A brilliant analysis of the mental sickness at the heart of the fascist ideology of Bengali Nationalism.
Perhaps this searing commentary was written by some anti- Bengali Pakistani or Arab ? Er no…it’s from the Calcutta Telegraph!
Home > INDIA > Editorial: Bengali mind is more obsessed with trivialities of past than with travails of present
Editorial: Bengali mind is more obsessed with trivialities of past than with travails of present
By: The Telegraph Calcutta | Last Updated: Sunday, 24 January 2016 9:59 AM
The past has cast a bizarre spell on the Bengali mind and consciousness. Bengalis are more drawn, for example, to the subject of the disappearance of Subhas Chandra Bose than to the present plight of the state of West Bengal.
It does not occur to them that the present history of the state will not be altered a jot by whether Bose died in the air crash at Taipei in 1945 or whether he was alive after that date, somewhere. They are fascinated by the speculation of a certain holy man being Bose in disguise. Such questions take up more of the Bengalis’ intellectual and emotional energies than how much investment has occurred in West Bengal. It can be predicted without too much unfairness or exaggeration that more people in Bengal will be interested in what the declassified files on Bose contain than in the news item in The Telegraph (January 23) that reveals how no investor in real estate considers Calcutta to be an attractive destination. This is the gloomy prospect in real estate, which is supposed to be relatively flourishing in Calcutta. It provides an indication of what is actually happening in the world of investment in West Bengal.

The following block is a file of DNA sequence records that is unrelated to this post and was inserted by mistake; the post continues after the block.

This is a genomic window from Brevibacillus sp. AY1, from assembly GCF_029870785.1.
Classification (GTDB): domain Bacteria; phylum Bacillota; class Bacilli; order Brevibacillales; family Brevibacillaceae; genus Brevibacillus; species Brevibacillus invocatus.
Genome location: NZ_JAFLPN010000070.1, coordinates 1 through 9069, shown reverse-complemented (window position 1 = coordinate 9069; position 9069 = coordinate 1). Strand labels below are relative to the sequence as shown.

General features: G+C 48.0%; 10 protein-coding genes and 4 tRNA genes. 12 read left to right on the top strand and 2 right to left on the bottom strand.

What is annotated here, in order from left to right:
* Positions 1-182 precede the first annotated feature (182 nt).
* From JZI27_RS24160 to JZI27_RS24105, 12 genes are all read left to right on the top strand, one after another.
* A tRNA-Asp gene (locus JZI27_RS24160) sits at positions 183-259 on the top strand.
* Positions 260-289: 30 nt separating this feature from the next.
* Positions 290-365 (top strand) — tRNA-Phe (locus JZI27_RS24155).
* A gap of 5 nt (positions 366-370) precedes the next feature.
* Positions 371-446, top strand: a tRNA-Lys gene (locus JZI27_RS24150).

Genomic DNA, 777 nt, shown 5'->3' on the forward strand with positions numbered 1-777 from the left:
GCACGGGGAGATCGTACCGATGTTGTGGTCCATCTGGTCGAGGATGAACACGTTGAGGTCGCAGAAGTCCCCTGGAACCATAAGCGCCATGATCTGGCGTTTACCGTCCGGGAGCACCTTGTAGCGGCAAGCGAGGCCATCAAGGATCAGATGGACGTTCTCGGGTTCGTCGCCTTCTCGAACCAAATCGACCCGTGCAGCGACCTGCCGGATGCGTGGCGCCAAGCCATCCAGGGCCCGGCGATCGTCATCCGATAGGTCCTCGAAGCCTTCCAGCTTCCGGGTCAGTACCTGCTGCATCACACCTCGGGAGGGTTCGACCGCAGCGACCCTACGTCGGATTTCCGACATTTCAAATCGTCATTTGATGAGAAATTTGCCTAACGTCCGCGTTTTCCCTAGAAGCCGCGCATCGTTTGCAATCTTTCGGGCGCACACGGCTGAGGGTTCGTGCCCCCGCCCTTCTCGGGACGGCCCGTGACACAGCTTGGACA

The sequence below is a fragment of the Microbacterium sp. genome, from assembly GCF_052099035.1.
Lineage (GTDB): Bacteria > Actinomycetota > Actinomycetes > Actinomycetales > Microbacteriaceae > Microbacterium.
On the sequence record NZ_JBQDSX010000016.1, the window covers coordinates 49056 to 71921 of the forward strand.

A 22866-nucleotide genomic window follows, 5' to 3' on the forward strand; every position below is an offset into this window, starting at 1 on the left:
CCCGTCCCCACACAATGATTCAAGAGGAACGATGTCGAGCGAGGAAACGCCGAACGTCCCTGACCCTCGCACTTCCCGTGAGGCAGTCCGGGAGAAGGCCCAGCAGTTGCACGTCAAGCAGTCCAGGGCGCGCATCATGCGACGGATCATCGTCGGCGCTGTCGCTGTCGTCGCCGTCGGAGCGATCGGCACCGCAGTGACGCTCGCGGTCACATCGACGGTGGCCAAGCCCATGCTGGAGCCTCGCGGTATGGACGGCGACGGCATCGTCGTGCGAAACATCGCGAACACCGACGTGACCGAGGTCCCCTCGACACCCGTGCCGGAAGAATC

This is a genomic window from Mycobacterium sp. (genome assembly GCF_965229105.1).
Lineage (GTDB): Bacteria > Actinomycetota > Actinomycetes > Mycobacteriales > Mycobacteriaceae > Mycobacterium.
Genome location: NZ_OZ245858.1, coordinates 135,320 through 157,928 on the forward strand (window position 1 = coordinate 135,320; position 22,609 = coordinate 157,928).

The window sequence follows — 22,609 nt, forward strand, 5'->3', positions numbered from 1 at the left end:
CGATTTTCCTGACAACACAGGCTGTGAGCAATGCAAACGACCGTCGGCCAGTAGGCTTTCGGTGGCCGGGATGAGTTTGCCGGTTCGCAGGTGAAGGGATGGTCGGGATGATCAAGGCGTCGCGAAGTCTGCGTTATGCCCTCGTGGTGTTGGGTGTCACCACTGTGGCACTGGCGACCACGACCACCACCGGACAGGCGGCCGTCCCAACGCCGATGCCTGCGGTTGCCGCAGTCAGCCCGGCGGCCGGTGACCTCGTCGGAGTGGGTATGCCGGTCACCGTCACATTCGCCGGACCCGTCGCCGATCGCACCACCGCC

But are the people of West Bengal seriously bothered about such findings, which are not new? Business and industry have been witnessing a sharp declining curve in Bengal for a number of years. But not too much concern has been expressed on this issue by successive governments, public servants, commentators and intellectuals. Parties and political leaders known for their anti-industry stance, both in terms of ideology and tactics, get voted to power election after election. There is no concerted attempt to build up public opinion in favour of industry and investment, to force governments and political leaders to change their attitudes and the directions of public policy. Industry and investment do not stir the Bengali, but what might have happened to an iconic public figure more than 70 years ago does.
It would be simplistic to assume that the subject of industrial development does not make Bengalis sit up and take notice because they are averse to economic ideas and issues. Countless bright, young Bengalis take to the study of economics, thus demonstrating the attractiveness of the subject.
The answer should then be sought in the unique ability of Bengalis to live in denial. Bengalis prefer to turn their backs on the present. They would much rather dwell on past glories and past mysteries. This state of mind does not bode well for West Bengal’s future, since the latter cannot be built without a recognition of present conditions. The more Bengalis immerse themselves in trivial pursuits, the less conscious they will be of the present and its problems. It is time to wake up from a collective and self-imposed slumber.